According to the chief of the International Monetary Fund, Christine Lagarde, cryptocurrencies will be regulated by the government. In an interview with CNN Money’s emerging markets editor John Defterios, Lagarde declared, “It’s inevitable.” She added, “It’s clearly a domain where we need international regulation and proper supervision.” Lagarde spoke in Dubai for the World Government Summit. She stated IMF’s role in preventing the illicit use of virtual currencies to finance terrorism or launder money. She also advised would-be regulators that the focus need to be on activities done using digital currencies and not solely on entities. She emphasized the importance of knowing if one has appropriate license and is adequately supervised.
Since digital currency was launched in 2009, its operation has been largely unregulated. However, central banks and governments are currently ramping up efforts to warn investors against possible scams. This was seen when the Federal Bureau of Investigation as well as the United States Securities and Exchange Commission clamped down on fundraising fraud allegedly initiated by traders and cryptocurrency companies. Cryptocurrency trading has been curbed in China as well as South Korea. A probable digital currency ban in India have encouraged digital currency costs to be volatile.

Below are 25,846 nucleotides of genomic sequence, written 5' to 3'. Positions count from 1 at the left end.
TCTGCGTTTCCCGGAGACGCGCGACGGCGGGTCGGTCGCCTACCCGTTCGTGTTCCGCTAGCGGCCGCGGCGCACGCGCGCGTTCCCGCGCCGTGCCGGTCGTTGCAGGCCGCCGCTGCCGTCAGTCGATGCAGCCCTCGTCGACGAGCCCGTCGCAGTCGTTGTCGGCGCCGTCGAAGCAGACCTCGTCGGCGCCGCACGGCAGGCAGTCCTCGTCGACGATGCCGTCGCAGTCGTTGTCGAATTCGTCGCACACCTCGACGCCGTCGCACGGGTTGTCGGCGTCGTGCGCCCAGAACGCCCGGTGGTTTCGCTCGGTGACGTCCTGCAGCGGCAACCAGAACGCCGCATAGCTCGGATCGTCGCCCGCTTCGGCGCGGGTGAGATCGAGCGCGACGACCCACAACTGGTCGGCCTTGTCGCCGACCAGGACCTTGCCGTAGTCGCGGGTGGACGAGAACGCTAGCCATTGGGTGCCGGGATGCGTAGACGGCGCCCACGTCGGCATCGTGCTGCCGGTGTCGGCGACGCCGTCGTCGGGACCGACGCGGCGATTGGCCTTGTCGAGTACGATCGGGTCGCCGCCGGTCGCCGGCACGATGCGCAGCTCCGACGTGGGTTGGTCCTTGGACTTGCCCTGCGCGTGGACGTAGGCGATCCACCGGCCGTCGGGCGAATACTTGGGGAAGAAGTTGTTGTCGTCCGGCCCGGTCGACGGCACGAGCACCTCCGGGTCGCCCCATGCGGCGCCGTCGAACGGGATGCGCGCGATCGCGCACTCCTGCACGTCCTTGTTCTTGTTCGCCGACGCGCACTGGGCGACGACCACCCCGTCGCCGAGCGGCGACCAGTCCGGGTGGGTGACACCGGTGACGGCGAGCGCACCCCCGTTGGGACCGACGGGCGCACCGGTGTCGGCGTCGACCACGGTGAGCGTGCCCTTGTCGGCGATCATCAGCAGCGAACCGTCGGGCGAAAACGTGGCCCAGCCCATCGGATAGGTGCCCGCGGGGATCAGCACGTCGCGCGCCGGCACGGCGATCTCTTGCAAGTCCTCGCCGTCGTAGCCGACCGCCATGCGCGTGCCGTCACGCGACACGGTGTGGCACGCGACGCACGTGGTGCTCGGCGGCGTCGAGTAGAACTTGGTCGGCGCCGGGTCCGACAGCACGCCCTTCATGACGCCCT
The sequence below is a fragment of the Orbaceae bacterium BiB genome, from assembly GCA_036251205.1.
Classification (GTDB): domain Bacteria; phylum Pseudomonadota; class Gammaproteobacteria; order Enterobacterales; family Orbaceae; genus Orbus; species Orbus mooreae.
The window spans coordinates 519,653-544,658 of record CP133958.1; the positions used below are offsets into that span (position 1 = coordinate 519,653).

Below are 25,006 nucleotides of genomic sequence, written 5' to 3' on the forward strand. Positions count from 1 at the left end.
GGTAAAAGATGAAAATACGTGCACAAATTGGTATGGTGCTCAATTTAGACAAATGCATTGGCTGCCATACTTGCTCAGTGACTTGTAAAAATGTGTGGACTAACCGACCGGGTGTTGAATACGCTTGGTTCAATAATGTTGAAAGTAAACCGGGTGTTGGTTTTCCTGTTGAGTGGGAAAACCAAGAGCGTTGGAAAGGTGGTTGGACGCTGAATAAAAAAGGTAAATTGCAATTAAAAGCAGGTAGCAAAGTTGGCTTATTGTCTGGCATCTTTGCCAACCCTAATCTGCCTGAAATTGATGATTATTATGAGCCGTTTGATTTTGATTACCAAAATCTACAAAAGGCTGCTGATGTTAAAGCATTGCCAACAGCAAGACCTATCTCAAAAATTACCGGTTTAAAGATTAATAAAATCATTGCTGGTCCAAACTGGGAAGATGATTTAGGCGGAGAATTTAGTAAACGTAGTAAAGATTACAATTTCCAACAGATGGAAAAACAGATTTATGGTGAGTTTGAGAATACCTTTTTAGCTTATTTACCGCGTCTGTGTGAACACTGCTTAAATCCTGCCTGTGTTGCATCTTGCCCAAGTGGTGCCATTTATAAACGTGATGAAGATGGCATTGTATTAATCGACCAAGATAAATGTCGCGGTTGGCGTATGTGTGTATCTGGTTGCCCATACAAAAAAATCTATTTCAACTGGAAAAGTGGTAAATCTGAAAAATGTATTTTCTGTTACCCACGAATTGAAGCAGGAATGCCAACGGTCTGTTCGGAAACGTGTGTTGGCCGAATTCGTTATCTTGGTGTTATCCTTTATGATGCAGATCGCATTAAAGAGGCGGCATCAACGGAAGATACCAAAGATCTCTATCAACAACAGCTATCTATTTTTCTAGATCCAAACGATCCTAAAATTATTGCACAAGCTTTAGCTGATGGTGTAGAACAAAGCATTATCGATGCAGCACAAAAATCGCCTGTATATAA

Government officials who were in Davos to attend the recent World Economic Forum similarly expressed their support to have digital currencies regulated. According to Steven Mnuchin, U.S. Treasury Secretary, “We encourage fintech, we encourage innovation, but we want to make sure that all of our financial markets are safe and aren’t being used for illicit activities.” The British Prime Minister, Theresa May, shared the same sentiment when she declared that cryptocurrencies needed to be looked at by the UK government seriously, “because of the way they are used, particularly by criminals.” The value of the Bitcoin cryptocurrency plummeted to as low as $8,350 – a 40% decrease from last month. Its peak value was pegged at $19,343 on December 2017.